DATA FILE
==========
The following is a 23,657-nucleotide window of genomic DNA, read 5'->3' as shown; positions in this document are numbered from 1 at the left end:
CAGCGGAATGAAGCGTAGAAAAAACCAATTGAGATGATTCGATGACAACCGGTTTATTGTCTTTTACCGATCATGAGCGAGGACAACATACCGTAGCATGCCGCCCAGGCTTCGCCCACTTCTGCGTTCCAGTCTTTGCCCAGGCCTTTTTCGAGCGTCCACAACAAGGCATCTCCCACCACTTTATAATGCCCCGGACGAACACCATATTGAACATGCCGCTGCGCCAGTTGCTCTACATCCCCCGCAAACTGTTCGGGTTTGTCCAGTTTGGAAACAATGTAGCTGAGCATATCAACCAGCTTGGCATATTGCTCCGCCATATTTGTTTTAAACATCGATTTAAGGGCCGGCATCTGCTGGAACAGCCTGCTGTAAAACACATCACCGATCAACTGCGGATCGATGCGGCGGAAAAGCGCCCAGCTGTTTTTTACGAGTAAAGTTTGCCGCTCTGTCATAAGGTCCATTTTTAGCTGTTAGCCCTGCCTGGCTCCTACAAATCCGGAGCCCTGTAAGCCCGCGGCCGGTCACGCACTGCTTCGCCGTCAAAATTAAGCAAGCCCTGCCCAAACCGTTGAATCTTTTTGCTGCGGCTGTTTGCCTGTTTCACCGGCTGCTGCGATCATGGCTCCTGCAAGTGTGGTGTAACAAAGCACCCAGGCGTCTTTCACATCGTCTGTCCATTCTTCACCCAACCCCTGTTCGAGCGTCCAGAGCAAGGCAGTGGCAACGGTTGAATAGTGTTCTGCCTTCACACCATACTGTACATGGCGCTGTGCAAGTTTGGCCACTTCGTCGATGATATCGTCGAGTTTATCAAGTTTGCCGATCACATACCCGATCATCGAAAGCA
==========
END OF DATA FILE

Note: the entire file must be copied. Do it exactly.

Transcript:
The following is a 23,657-nucleotide window of genomic DNA, read 5'->3' as shown; positions in this document are numbered from 1 at the left end:
CAGCGGAATGAAGCGTAGAAAAAACCAATTGAGATGATTCGATGACAACCGGTTTATTGTCTTTTACCGATCATGAGCGAGGACAACATACCGTAGCATGCCGCCCAGGCTTCGCCCACTTCTGCGTTCCAGTCTTTGCCCAGGCCTTTTTCGAGCGTCCACAACAAGGCATCTCCCACCACTTTATAATGCCCCGGACGAACACCATATTGAACATGCCGCTGCGCCAGTTGCTCTACATCCCCCGCAAACTGTTCGGGTTTGTCCAGTTTGGAAACAATGTAGCTGAGCATATCAACCAGCTTGGCATATTGCTCCGCCATATTTGTTTTAAACATCGATTTAAGGGCCGGCATCTGCTGGAACAGCCTGCTGTAAAACACATCACCGATCAACTGCGGATCGATGCGGCGGAAAAGCGCCCAGCTGTTTTTTACGAGTAAAGTTTGCCGCTCTGTCATAAGGTCCATTTTTAGCTGTTAGCCCTGCCTGGCTCCTACAAATCCGGAGCCCTGTAAGCCCGCGGCCGGTCACGCACTGCTTCGCCGTCAAAATTAAGCAAGCCCTGCCCAAACCGTTGAATCTTTTTGCTGCGGCTGTTTGCCTGTTTCACCGGCTGCTGCGATCATGGCTCCTGCAAGTGTGGTGTAACAAAGCACCCAGGCGTCTTTCACATCGTCTGTCCATTCTTCACCCAACCCCTGTTCGAGCGTCCAGAGCAAGGCAGTGGCAACGGTTGAATAGTGTTCTGCCTTCACACCATACTGTACATGGCGCTGTGCAAGTTTGGCCACTTCGTCGATGATATCGTCGAGTTTATCAAGTTTGCCGATCACATACCCGATCATCGAAAGCA